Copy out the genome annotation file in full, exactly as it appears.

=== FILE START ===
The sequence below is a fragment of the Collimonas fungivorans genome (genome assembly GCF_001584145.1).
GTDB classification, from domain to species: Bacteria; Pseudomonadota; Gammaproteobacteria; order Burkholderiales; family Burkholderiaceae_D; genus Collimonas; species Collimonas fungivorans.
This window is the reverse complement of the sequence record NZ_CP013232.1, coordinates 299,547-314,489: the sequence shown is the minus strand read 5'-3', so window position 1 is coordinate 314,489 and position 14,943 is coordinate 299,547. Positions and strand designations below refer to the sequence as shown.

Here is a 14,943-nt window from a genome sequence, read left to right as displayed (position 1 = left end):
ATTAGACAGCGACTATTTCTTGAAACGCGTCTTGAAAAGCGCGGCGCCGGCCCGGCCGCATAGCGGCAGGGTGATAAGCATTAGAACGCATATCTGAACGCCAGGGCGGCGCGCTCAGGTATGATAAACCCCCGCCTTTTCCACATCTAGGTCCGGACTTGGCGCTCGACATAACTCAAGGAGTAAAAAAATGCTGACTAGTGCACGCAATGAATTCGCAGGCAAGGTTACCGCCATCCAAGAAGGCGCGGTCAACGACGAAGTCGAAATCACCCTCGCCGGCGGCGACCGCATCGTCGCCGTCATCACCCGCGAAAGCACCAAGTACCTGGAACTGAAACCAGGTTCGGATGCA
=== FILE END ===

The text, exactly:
The sequence below is a fragment of the Collimonas fungivorans genome (genome assembly GCF_001584145.1).
GTDB classification, from domain to species: Bacteria; Pseudomonadota; Gammaproteobacteria; order Burkholderiales; family Burkholderiaceae_D; genus Collimonas; species Collimonas fungivorans.
This window is the reverse complement of the sequence record NZ_CP013232.1, coordinates 299,547-314,489: the sequence shown is the minus strand read 5'-3', so window position 1 is coordinate 314,489 and position 14,943 is coordinate 299,547. Positions and strand designations below refer to the sequence as shown.

Here is a 14,943-nt window from a genome sequence, read left to right as displayed (position 1 = left end):
ATTAGACAGCGACTATTTCTTGAAACGCGTCTTGAAAAGCGCGGCGCCGGCCCGGCCGCATAGCGGCAGGGTGATAAGCATTAGAACGCATATCTGAACGCCAGGGCGGCGCGCTCAGGTATGATAAACCCCCGCCTTTTCCACATCTAGGTCCGGACTTGGCGCTCGACATAACTCAAGGAGTAAAAAAATGCTGACTAGTGCACGCAATGAATTCGCAGGCAAGGTTACCGCCATCCAAGAAGGCGCGGTCAACGACGAAGTCGAAATCACCCTCGCCGGCGGCGACCGCATCGTCGCCGTCATCACCCGCGAAAGCACCAAGTACCTGGAACTGAAACCAGGTTCGGATGCA